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In the history of Morocco, there have been a few attempts to establish republican forms of government:
History of human habitation in Morocco spans since Lower Paleolithic, with the earliest known being Jebel Irhoud. Much later Morocco was part of Iberomaurusian culture, including Taforalt. It dates from the establishment of Mauretania and other ancient Berber kingdoms, to the establishment of the Moroccan state by the Idrisid dynasty followed by other Islamic dynasties, through to the colonial and independence periods.
Morocco, officially the Kingdom of Morocco, is a country located in the Maghreb region of North West Africa with an area of 710,850 km2 (274,460 sq mi). Its capital is Rabat, the largest city Casablanca. It overlooks the Mediterranean Sea to the north and the Atlantic Ocean to the west. Morocco claims the areas of Ceuta, Melilla and Peñón de Vélez de la Gomera, all of them under Spanish jurisdiction.
A republic is a form of government in which the country is considered a “public matter”, not the private concern or property of the rulers. The primary positions of power within a republic are not inherited, but are attained through democracy, oligarchy or autocracy. It is a form of government under which the head of state is not a hereditary monarch.
The term "Moors" refers primarily to the Muslim inhabitants of the Maghreb, the Iberian Peninsula, Sicily, and Malta during the Middle Ages. The Moors initially were the indigenous Maghrebine Berbers. The name was later also applied to Arabs.
Andalusia is an autonomous community in southern Spain. It is the most populous, and the second largest autonomous community in the country. The Andalusian autonomous community is officially recognised as a "historical nationality". The territory is divided into eight provinces: Almería, Cádiz, Córdoba, Granada, Huelva, Jaén, Málaga and Seville. Its capital is the city of Seville.
Salé is a city in north-western Morocco, on the right bank of the Bou Regreg river, opposite the national capital Rabat, for which it serves as a commuter town. Founded in about 1030 by Arabic-speaking Berbers, the Banu Ifran, it later became a haven for pirates in the 17th century as an independent republic before being incorporated into Alaouite Morocco.
The Rif or Riff is a mainly mountainous cultural region in the northern part of the Kingdom of Morocco.
King Hassan II was King of Morocco from 1961 until his death in 1999. He is descended from the Alaouite tribe. He was the eldest son of Mohammed V, Sultan, then King of Morocco (1909–1961), and his second wife, Lalla Abla bint Tahar (1909–1992). Hassan was known to be one of the most severe rulers of Morocco.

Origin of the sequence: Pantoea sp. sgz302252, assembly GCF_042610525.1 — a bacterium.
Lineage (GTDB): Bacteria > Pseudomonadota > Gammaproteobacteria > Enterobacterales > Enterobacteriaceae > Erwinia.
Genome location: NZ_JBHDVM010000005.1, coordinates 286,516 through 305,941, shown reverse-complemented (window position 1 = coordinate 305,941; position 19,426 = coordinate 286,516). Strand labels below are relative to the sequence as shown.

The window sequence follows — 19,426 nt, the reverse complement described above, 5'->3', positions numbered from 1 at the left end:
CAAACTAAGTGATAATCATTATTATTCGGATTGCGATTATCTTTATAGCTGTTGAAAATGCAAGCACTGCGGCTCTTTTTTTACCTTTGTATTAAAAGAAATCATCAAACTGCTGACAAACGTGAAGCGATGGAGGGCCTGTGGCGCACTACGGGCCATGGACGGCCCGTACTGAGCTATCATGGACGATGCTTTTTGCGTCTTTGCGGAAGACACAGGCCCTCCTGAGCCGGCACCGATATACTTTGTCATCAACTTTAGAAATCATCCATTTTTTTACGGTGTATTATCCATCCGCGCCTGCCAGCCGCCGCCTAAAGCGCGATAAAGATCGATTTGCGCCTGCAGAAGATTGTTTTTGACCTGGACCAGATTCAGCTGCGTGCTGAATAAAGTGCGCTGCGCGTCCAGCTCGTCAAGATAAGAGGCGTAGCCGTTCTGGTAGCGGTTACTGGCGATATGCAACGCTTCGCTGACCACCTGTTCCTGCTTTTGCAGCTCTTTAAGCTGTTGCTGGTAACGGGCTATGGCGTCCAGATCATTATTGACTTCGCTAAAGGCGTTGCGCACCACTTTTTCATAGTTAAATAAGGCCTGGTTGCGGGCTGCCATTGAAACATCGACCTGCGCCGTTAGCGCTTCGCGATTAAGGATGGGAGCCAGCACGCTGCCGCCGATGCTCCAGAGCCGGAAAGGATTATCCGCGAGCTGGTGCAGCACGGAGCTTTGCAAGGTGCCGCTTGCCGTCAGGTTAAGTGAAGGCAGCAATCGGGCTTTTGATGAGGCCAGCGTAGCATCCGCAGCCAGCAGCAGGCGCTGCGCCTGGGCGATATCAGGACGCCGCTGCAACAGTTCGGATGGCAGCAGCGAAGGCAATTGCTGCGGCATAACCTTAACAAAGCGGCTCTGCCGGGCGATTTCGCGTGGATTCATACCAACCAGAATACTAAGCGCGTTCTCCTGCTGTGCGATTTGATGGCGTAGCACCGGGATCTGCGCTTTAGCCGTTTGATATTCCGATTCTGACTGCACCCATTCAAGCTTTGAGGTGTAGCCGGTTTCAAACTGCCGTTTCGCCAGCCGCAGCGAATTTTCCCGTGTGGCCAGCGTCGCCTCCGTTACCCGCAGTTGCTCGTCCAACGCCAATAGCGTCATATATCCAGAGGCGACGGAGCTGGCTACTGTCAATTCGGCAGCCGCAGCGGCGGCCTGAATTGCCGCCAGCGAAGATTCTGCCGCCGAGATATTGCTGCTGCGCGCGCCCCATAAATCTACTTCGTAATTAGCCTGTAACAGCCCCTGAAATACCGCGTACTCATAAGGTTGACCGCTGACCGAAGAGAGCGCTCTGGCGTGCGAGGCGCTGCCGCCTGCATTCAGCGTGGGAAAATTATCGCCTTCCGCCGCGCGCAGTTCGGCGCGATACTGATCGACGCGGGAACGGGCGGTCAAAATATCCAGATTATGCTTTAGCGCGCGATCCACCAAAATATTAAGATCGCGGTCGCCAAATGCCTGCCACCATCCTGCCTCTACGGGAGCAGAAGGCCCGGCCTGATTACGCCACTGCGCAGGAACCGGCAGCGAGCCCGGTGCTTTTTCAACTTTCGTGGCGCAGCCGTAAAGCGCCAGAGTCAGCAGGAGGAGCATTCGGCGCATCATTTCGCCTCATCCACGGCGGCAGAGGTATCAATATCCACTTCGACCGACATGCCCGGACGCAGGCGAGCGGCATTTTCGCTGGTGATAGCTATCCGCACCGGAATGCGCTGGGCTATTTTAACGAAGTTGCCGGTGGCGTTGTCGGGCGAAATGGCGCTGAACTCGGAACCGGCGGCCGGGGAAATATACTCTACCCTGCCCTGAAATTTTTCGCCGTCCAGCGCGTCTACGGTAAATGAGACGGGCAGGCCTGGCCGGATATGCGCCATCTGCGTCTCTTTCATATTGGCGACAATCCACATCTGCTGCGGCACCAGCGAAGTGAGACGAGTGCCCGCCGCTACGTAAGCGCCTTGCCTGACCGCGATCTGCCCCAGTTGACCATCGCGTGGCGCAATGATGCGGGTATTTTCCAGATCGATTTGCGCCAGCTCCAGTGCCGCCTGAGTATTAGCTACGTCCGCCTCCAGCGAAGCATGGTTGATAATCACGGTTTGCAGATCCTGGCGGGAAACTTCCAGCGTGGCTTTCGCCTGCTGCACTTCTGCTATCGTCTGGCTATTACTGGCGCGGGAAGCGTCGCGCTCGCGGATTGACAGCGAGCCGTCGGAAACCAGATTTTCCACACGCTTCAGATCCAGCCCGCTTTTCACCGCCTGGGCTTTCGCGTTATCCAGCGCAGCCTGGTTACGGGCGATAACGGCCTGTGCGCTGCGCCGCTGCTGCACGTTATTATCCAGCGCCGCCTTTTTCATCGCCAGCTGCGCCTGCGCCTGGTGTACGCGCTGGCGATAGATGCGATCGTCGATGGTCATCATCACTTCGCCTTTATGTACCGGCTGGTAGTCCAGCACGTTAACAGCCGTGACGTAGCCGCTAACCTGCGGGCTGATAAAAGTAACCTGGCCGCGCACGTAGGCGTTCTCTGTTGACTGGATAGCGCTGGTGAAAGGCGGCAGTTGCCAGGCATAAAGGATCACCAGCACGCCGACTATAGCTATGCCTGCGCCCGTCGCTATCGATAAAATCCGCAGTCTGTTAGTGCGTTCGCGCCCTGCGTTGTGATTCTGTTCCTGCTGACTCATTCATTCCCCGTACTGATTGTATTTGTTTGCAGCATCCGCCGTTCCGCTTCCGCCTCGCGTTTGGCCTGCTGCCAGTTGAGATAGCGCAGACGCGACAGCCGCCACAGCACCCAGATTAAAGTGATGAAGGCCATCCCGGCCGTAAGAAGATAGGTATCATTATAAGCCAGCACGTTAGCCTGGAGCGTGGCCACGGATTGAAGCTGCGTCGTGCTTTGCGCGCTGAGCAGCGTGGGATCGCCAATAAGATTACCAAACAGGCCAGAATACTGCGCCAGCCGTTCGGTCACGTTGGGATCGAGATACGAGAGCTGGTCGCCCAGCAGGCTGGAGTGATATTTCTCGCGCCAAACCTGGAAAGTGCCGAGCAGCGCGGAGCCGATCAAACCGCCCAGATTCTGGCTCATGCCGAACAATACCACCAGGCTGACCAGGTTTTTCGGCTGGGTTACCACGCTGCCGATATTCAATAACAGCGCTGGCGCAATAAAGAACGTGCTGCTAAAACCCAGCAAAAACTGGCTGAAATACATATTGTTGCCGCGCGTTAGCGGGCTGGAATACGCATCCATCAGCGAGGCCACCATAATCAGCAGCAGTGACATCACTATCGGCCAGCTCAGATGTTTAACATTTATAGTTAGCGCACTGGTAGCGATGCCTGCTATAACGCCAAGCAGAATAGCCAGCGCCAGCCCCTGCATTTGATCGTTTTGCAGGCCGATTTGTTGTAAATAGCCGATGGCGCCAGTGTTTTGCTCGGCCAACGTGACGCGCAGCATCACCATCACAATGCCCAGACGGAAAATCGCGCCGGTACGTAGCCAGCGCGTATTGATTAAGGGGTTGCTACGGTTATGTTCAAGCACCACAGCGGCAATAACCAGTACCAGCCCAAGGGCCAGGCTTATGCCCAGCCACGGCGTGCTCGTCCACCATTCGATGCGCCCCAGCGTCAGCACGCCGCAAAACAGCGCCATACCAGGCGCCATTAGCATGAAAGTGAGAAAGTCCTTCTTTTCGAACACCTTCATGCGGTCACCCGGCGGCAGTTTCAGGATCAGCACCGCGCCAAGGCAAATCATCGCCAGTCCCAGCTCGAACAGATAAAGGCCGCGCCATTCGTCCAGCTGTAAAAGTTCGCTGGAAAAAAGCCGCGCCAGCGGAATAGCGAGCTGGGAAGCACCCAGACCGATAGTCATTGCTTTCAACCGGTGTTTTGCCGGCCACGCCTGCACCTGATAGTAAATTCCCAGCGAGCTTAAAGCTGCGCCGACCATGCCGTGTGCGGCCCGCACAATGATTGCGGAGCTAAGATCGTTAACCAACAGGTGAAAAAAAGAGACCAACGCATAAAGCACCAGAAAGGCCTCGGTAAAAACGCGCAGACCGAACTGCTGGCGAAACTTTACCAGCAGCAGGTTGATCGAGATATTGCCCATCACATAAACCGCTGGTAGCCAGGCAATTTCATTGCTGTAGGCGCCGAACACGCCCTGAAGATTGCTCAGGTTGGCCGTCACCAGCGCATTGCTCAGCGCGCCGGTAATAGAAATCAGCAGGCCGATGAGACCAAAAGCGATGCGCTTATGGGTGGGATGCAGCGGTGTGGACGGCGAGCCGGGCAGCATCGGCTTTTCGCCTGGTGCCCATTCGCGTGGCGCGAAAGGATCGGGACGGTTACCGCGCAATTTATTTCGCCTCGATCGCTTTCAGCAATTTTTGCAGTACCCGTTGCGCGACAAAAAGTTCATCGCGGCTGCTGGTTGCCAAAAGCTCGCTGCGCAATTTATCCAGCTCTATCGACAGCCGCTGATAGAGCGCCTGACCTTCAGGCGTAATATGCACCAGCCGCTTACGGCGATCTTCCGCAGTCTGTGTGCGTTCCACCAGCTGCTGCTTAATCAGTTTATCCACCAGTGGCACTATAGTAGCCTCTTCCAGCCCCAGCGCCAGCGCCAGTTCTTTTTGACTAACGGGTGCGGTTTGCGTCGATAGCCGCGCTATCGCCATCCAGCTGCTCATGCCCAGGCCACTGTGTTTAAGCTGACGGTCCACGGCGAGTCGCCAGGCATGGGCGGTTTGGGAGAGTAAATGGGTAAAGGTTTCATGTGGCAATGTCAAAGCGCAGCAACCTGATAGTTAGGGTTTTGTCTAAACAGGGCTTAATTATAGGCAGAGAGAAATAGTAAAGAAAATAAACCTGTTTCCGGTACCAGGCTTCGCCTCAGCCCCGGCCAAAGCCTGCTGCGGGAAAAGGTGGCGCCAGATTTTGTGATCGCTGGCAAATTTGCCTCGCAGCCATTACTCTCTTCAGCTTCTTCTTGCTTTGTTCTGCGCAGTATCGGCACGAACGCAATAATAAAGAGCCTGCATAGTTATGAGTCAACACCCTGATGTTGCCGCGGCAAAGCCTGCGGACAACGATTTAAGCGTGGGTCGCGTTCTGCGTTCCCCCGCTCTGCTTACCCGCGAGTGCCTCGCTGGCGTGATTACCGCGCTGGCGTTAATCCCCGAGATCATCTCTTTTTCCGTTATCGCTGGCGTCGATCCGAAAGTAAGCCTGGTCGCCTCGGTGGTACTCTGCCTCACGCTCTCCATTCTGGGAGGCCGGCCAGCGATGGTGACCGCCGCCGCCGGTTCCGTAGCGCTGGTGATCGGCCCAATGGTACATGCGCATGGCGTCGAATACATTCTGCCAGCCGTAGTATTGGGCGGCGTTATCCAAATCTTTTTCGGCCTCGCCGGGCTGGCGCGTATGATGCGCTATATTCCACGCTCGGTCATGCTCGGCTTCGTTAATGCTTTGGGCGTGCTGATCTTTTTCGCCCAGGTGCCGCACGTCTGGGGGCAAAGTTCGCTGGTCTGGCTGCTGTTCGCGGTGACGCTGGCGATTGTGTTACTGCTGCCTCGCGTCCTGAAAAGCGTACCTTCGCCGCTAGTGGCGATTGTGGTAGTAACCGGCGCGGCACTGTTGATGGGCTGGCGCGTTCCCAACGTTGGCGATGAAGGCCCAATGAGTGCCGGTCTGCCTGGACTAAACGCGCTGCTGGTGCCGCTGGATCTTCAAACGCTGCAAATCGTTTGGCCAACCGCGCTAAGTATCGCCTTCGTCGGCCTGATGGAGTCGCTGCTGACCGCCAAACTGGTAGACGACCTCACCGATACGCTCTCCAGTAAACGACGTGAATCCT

General Mohammad Oufkir was a senior military Moroccan officer who held many important governmental posts. It is believed that he was assassinated for his alleged role in the failed 1972 Moroccan coup attempt.
The 1972 Moroccan coup attempt was an unsuccessful attempt to assassinate King Hassan II of Morocco on 16 August 1972. The attempted coup d'état occurred in Morocco when a rebel faction within the Moroccan military attempted to shoot down an aircraft carrying the Moroccan king, Hassan II. The attempt was orchestrated by General Mohamed Oufkir, a close advisor to King Hassan. He was assisted by Mohamed Amekrane, commander of the Moroccan air force base at Kenitra. On August 16, four Northrop F-5 jets, acting on Oufkir's orders, intercepted Hassan's Boeing 727 as it returned from France. Reportedly, King Hassan grabbed the radio and told the rebel pilots, "Stop firing! The tyrant is dead!" Fooled, the rebel pilots broke off their attack.
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Abd el-Krim was a Rifian political and military leader. He and his brother Mhemmed led a large-scale revolt by a coalition of Berber-speaking Rif tribes against French and Spanish colonization of the Rif, an area of northern Morocco. The rebels established the short-lived Republic of the Rif. Abd el-Krim's guerrilla tactics influenced Ho Chi Minh, Mao Zedong, and Che Guevara.
The French protectorate in Morocco, also known as French Morocco, was a territory established by the Treaty of Fez. Though the French military occupation of Morocco began in 1907 with the bombardment of Casablanca, the protectorate was officially established on March 30, 1912, when Sultan Abd al-Hafid signed the Treaty of Fez, and lasted until independence and dissolution in 1956. It shared territory with the Spanish protectorate, established and dissolved the same years; its borders consisted of the area of Morocco between the "Corridor of Taza" and the Draa River, including sparse tribal lands, and the official capital was Rabat.